Monday, January 9, 2012

Gimme the Jimmys reviewed by Mark Thompson

Gimme the Jimmys
The Jimmys
Brown Cow Productions
11 tracks/48:47

This one gets off to a rockin' start as our favorite band from  Monroe, WI delivers a high octane performance on "HaDaya HaDaya" that illustrates everything that makes this band special – tight musical interplay, a blazing hot horn section and Jimmy Voegeli's spirited vocals and keyboard work.  Drummer Mauro Magellan was an original member of the Georgia Satellites - his fellow band member, Dan Baird, adds his guitar to the track along with Warner Hodges of Jason & the Scorchers fame, who lays down a brief but incendiary guitar solo.

Voegeli wrote all of the songs for this project. He recorded two of the songs during his lengthy stint as a member of the Westside Andy/Mel Ford Band. The latest version of "Girl All Woman" emphasizes the New Orleans R&B elements of the song, with the tenor sax solo from Bryan Husk driving home the point. Bun E. Carlos of Cheap Trick contributes some cowbell to the track. "Love Will Find a Way" has a driving rhythm from Magellan and bassist Johnny Wartenweiler. Voegeli plays some rollicking piano lines and Ken "Birddog" Olufs gets a chance to showcase his skill on the harmonica. The horns bring an extra layer of liveliness to the track.

The pace slows on "Baby's So Fine" with Voegeli's compassionate vocal one of the disc's highlights, surrounded by the majestic sounds of his Hammond organ and a sympathetic alto sax solo from Peterson Ross. Baird's slide guitar on "She Don't Love Me" has the band sounding like the classic version of Little Feat. The instrumental "Jimmys Groove" establishes a blue-funk feel with the band's guitarist, Dave Potter, playing some of his always tasteful licks. Voegeli stars again on the organ as the horn section blasts away in the background and Carlos sits in on drums. "JiMo Boogie" features Magellan as the sole support for Voegeli's extended piano solo that again highlights the influence of the New Orleans piano tradition on his style along with a few hints of ragtime piano. Voegeli switches to the Rhodes electric piano on "All I Ask" and Potter gets a another chance to shine.

There are two songs that show the group's versatility as well as proving that they aren't afraid to move beyond more traditional material. The soulful "Hell or Heaven" has a mainstream rock sound with soaring vocals, a dynamic horn chart and a miin-guitar army comprised of Baird, Hodges and Billy Flynn. Baird plays a succinct solo at the mid-point before Flynn brings you home with some exquisite playing that captures the B.B. King sound. There is a second, shorter version of this track at the end of the disc, intended for radio play. "The Tree" is a distinct departure from the rest of the disc. Voegeli and his wife, Laura, often visit her mother. There is a small cemetery nearby that the couple often strolls through. They always pass by a grave that sits under a Yew tree. The song is Voegeli's imagining a possible storyline that ties together the departed soul and the tree. His dark, gloomy vision tells the tale of a father's love and sacrifice for his daughter, that later brings additional tragic consequences. The string section comprised of Chris Wagoneron on violin & viola and Mary Gaine on cello and parlor bass help establish the haunting mood. The Amateur Horn Stars - Husk, Ross and Chad Whittinhill on trumpet & flugelhorn - also make key contributions.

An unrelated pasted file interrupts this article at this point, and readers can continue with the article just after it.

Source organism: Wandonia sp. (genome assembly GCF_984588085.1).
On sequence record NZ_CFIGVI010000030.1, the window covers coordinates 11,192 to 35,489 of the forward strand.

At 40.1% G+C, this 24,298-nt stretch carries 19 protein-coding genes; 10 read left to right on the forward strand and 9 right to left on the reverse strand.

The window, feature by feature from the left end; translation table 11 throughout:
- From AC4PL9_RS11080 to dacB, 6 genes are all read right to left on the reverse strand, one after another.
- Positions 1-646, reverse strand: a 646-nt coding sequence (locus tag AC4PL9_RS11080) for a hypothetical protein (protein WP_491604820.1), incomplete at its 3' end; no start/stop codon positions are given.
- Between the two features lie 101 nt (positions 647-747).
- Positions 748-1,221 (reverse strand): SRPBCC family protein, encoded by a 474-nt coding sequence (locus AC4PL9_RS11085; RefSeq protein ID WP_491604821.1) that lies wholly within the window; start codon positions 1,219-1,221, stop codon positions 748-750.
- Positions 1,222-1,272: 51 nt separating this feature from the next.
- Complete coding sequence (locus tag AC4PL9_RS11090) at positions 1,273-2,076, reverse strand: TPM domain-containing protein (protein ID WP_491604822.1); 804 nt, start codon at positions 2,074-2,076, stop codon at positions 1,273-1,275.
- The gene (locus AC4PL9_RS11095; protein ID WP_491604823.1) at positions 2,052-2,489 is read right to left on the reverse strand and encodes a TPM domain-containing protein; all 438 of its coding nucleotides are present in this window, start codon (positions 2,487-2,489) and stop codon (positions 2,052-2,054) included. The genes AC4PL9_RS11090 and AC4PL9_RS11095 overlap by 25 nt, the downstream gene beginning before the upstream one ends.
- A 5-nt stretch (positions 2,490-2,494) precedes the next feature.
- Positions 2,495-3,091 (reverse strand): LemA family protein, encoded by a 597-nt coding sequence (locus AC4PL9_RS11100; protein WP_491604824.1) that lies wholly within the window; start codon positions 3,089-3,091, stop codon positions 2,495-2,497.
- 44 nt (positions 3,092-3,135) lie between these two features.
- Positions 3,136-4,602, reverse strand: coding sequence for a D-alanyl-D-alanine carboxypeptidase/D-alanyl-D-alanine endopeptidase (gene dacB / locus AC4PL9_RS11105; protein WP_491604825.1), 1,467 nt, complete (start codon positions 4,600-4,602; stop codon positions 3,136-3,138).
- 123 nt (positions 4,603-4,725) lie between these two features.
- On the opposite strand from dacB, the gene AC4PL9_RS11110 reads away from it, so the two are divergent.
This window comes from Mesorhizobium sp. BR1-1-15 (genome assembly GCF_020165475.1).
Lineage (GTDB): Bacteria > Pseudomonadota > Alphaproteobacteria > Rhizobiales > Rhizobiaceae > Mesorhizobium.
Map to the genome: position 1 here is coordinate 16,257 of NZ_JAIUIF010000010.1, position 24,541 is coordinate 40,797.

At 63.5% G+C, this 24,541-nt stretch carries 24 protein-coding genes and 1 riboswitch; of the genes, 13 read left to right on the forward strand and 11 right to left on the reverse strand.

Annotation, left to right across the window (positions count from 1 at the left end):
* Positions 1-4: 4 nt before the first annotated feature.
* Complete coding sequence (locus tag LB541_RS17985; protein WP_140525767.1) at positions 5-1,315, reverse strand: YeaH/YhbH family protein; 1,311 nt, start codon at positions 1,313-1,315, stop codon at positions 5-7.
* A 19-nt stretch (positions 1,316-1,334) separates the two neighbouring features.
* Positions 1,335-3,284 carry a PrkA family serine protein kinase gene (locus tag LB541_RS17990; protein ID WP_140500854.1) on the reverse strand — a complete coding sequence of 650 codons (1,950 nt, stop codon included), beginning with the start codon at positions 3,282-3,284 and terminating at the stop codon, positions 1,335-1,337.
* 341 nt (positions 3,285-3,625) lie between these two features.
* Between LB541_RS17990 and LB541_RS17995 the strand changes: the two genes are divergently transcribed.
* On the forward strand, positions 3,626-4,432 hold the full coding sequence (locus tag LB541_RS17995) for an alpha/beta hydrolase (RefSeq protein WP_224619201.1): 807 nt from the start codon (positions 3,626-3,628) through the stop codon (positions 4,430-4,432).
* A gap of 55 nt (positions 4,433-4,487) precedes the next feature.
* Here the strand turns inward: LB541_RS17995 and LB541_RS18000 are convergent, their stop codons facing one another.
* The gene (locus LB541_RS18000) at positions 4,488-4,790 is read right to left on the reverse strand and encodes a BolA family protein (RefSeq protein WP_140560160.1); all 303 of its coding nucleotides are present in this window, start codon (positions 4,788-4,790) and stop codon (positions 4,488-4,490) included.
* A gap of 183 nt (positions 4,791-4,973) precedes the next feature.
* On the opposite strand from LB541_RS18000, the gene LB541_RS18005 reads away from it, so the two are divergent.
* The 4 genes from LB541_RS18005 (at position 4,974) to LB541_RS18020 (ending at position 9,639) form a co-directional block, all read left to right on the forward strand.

If you have caught one of the Jimmys live shows, you know what to expect from this disc - and you won't be disappointed. There is plenty of the band's upbeat, good-time music that they are famous for. Some might be slightly disappointed at the number of high-profile, special guests. But they all make solid contributions without impacting what the Jimmys are all about. And every band needs to find an edge that helps with their marketing. When you have a collection of musicians this talented, and a frontman with the charisma of Jimmy Voegeli, you are guaranteed plenty of musical fireworks. This is a fine first effort and has me already anxiously awaiting the next Jimmys recording.

Reviewed by Mark Thompson

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